As a professional and as an educator in fine art printing, the first thing that we discover when prints don't look right is that the screens are already way too bright.  We do not need displays that sear our retinas, we need displays that are colour and brightness accurate.  Certainly if customers wish to burn out their eye sockets we should let them, but being able to do so, is not a feature or a benefit, it is mcmarketing bull droppings.

Pros need a decent keyboard that can be worked on directly without the requirement for an external keyboard that cannot be connected directly at this point because none of the existing units have a USB-C receiver.  The new keyboard, in order to accommodate the newer thinner case feels worse, if that is possible, than the chiclet keyboard on the deservedly maligned PC Junior, which until now had the dubious distinction of worst keyboard ever.  In what may be a news flash to Apple, there are actually users out here who need a useful built in keyboard because we do more than type search words into Google or YouTube.

Apple is not limited to the MacBook Pro.  The "new" Mac Pro, released with fanfare about connectivity and expandability has had absolutely nothing done since release.  The Apple web site still plays the dated and no longer technologically current video.  I own one, bought to replace an aging chess grater Mac Pro.  This top of the line Mac cannot keep up with 4K footage out of a Sony a7R II.  Apple has again, abandoned the Pro market.

We use Mac Minis in the studio and in a family store.  No updates in forever.  Most of our Minis still work great but are so old, that Apple will not even support running their latest OS on them.  The machines work fine every single day, and since there is nothing in Sierra that matters to me one iota, I probably should not care, but it's another indicator of Apple's lack of commitment.  You may reasonably ask what Pro would want a Mac Mini in the first place.  I know of many video houses that have created racking systems for Mac Minis and gang them up for processing tasks and storage management.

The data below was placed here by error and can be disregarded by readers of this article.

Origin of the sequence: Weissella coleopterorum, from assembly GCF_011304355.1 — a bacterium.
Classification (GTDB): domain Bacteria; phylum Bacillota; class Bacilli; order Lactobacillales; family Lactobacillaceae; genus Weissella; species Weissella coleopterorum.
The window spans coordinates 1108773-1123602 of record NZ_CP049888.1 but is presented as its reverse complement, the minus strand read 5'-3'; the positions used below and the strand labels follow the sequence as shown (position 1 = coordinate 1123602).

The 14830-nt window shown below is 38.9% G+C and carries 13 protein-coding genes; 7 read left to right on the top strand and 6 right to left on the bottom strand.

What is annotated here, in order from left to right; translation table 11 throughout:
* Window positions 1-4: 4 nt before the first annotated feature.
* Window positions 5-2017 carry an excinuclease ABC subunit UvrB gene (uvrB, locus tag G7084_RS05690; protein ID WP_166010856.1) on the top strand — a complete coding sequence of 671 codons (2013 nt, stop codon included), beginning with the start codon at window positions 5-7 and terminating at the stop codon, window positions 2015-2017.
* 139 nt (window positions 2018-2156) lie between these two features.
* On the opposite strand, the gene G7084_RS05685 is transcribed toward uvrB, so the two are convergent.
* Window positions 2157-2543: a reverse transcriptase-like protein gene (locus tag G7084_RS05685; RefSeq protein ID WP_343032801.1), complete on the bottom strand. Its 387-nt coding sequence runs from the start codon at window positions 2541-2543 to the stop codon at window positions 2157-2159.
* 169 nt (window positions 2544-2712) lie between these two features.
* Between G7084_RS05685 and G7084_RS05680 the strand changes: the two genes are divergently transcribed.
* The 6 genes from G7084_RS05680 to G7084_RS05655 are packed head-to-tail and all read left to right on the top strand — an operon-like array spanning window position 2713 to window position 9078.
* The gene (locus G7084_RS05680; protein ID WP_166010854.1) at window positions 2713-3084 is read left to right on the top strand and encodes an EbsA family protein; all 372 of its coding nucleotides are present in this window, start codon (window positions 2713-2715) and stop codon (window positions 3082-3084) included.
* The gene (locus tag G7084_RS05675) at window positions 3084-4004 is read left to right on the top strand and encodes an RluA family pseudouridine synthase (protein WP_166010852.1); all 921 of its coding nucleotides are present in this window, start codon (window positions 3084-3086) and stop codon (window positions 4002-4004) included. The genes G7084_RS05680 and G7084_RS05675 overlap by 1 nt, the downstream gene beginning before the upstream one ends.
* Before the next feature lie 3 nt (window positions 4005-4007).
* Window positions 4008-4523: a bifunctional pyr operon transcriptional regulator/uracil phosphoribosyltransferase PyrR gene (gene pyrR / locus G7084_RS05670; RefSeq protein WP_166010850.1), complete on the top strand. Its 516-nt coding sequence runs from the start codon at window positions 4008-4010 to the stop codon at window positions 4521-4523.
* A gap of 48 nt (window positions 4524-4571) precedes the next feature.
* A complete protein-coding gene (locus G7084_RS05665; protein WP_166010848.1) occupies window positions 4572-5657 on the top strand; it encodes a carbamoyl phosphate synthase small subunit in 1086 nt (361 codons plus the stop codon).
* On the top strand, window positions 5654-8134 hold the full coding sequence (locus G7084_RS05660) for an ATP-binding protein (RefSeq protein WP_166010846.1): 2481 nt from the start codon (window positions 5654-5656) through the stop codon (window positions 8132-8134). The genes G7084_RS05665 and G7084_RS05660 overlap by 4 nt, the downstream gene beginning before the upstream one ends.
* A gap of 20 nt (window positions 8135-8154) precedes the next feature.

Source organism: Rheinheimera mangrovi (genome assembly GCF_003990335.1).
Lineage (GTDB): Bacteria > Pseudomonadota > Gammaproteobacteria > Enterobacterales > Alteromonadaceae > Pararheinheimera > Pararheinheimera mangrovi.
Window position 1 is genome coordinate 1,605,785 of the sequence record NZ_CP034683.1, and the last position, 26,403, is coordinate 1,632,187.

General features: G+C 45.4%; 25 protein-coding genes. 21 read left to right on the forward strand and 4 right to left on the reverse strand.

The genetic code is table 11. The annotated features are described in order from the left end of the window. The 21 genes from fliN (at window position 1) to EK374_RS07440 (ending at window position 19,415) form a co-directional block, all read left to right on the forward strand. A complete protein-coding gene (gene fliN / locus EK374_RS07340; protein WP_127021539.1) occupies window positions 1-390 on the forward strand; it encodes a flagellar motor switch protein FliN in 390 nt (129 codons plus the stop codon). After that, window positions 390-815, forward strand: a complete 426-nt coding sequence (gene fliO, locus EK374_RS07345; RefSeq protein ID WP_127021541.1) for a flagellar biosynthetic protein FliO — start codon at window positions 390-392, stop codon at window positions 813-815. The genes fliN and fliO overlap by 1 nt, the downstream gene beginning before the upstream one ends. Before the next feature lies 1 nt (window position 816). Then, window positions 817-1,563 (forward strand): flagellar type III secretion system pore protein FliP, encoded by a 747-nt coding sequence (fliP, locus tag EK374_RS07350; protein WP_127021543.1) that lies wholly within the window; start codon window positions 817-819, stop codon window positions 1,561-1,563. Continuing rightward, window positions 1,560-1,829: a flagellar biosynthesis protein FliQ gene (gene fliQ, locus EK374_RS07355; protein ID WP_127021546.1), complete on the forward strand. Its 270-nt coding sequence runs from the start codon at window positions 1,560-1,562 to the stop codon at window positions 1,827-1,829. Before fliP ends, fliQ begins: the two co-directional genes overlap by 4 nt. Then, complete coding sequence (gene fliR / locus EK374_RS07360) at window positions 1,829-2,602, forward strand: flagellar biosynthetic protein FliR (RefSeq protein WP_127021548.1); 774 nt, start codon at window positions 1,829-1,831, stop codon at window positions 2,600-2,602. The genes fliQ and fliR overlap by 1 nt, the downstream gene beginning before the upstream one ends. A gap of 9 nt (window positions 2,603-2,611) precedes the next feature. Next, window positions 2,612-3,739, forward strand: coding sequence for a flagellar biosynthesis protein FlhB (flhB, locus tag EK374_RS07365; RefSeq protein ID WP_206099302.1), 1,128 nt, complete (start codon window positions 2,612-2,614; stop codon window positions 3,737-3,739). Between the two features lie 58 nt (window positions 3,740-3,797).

No company can please all its customers all the time.  This announcement has the most significant amount of backlash I have ever seen.  No commitment to the Pro market, no innovation, flashing lights with a price increase smells like a cash grab.  I have watched the fake MacBook Pro ad that goes into detail on all the things missing or removed from the new release.  It's brilliantly done, and I feel for the product team members who are sadly (and privately) nodding in agreement because there are no gains only losses.  As for those in the executive ranks who believe that this announcement is customer beneficial, I am sorry to say that I find that such folks have such a serious case of craniotomy-rectal inversion that they will need to open their mouths to be able to see what's in front of them.

I am known for telling the story of the farmer who calmly tolerates the conscious failings of his mule, advising the mule on each failure "that's 1 and that's 2" and on the third failing, calmly shoots the mule because it has established its path with no apparent intent to correct its ways.

That's two, Apple.